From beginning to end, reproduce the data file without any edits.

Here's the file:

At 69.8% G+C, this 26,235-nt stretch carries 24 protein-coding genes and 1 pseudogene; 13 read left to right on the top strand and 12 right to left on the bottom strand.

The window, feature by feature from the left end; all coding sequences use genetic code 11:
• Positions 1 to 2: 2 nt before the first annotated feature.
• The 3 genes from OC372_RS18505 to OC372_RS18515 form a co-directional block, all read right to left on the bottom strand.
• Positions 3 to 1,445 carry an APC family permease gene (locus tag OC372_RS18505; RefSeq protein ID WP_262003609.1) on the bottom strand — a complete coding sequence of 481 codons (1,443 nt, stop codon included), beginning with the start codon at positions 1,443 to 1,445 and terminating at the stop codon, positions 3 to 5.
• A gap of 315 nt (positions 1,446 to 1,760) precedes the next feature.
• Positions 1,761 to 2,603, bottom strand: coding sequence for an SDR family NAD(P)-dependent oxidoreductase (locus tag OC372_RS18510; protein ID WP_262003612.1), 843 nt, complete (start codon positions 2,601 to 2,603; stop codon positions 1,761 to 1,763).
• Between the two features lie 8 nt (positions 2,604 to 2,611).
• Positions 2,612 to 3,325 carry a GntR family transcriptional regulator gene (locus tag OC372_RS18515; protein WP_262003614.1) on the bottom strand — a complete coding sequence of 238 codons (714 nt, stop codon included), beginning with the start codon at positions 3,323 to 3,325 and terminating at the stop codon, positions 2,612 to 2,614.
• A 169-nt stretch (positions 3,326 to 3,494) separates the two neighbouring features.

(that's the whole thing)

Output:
At 69.8% G+C, this 26,235-nt stretch carries 24 protein-coding genes and 1 pseudogene; 13 read left to right on the top strand and 12 right to left on the bottom strand.

The window, feature by feature from the left end; all coding sequences use genetic code 11:
• Positions 1 to 2: 2 nt before the first annotated feature.
• The 3 genes from OC372_RS18505 to OC372_RS18515 form a co-directional block, all read right to left on the bottom strand.
• Positions 3 to 1,445 carry an APC family permease gene (locus tag OC372_RS18505; RefSeq protein ID WP_262003609.1) on the bottom strand — a complete coding sequence of 481 codons (1,443 nt, stop codon included), beginning with the start codon at positions 1,443 to 1,445 and terminating at the stop codon, positions 3 to 5.
• A gap of 315 nt (positions 1,446 to 1,760) precedes the next feature.
• Positions 1,761 to 2,603, bottom strand: coding sequence for an SDR family NAD(P)-dependent oxidoreductase (locus tag OC372_RS18510; protein ID WP_262003612.1), 843 nt, complete (start codon positions 2,601 to 2,603; stop codon positions 1,761 to 1,763).
• Between the two features lie 8 nt (positions 2,604 to 2,611).
• Positions 2,612 to 3,325 carry a GntR family transcriptional regulator gene (locus tag OC372_RS18515; protein WP_262003614.1) on the bottom strand — a complete coding sequence of 238 codons (714 nt, stop codon included), beginning with the start codon at positions 3,323 to 3,325 and terminating at the stop codon, positions 2,612 to 2,614.
• A 169-nt stretch (positions 3,326 to 3,494) separates the two neighbouring features.